Many people will not have any symptoms when they first become infected with HIV. They may, however, have a flu-like illness within a month or two after exposure to the virus. This illness may include
These symptoms usually disappear within a week to a month and are often mistaken for those of another viral infection. During this period, people are very infectious, and HIV is present in large quantities in genital fluids.
More persistent or severe symptoms may not appear for 10 years or more after HIV first enters the body in adults, or within 2 years in children born with HIV infection. This period of asymptomatic infection varies greatly in each person. Some people may begin to have symptoms within a few months, while others may be symptom-free for more than 10 years.
Even during the asymptomatic period, the virus is actively multiplying, infecting and killing cells of the immune system. The virus can also hide within infected cells and be inactive. The most obvious effect of HIV infection is a decline in the number of CD4 positive T (CD4+) cells found in the blood -- the immune system's key infection fighters. The virus slowly disables or destroys these cells without causing symptoms.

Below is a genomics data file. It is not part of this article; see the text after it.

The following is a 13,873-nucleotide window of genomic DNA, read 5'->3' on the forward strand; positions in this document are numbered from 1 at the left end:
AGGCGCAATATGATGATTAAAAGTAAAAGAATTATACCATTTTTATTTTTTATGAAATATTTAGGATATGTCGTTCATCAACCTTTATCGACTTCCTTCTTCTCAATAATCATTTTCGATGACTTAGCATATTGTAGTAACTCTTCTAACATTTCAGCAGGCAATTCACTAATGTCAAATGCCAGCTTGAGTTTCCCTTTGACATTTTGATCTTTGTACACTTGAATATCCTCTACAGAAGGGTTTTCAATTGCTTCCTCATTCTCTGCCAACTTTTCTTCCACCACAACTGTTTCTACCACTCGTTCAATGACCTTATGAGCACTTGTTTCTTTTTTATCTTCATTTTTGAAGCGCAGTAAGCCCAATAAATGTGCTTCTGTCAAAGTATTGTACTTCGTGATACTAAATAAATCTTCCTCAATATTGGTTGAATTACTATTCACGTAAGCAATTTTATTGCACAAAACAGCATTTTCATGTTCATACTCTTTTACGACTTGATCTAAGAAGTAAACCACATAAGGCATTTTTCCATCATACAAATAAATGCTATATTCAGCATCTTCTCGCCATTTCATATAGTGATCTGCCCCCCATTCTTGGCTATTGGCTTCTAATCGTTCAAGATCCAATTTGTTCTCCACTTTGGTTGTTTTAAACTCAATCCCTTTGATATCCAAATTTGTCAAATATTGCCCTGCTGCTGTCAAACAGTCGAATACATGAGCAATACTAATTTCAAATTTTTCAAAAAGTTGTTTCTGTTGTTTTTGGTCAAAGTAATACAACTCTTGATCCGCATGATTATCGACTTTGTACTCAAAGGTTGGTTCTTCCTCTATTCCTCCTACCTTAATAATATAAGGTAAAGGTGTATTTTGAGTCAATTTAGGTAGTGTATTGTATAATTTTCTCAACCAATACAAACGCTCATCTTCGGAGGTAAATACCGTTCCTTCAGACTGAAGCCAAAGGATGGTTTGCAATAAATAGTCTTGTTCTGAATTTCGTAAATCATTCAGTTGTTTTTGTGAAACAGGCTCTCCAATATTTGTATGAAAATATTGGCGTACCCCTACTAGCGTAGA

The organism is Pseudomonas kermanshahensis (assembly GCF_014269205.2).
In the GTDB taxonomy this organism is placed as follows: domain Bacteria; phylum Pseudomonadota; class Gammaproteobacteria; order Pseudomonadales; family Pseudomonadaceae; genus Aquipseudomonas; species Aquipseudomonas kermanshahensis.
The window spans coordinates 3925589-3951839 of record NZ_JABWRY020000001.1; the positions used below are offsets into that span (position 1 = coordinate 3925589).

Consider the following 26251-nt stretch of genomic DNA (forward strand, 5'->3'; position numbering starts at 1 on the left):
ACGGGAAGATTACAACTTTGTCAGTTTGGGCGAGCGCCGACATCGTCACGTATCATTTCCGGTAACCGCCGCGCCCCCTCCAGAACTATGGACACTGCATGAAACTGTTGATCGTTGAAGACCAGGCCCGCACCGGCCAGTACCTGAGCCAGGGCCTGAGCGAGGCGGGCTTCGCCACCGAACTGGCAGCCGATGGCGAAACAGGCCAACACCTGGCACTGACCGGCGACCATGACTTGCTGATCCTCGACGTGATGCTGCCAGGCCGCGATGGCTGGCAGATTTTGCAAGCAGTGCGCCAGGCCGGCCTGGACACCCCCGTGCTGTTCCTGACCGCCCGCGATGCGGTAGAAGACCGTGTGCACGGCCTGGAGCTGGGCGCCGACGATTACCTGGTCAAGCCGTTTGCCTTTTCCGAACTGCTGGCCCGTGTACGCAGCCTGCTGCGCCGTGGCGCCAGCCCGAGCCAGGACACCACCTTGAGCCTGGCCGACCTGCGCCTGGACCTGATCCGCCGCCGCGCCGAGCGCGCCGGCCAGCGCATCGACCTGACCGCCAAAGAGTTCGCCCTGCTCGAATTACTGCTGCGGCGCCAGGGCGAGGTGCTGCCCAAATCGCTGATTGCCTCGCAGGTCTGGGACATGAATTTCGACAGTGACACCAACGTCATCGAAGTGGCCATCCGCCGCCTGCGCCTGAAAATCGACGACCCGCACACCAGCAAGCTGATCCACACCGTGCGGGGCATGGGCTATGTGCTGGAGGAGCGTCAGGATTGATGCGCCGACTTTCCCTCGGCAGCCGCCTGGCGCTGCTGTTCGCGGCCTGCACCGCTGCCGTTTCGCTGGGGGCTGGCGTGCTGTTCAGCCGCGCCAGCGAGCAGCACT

As the immune system becomes more debilitated, a variety of complications start to take over. For many people, the first signs of infection are large lymph nodes, or swollen glands, that may be enlarged for more than 3 months. Other symptoms often experienced months to years before the onset of AIDS include
Some people develop frequent and severe herpes infections that cause mouth, genital, or anal sores, or a painful nerve disease called shingles. Children may grow slowly or get sick frequently.
This article was provided by U.S. National Institute of Allergy and Infectious Diseases. It is a part of the publication Understanding HIV/AIDS.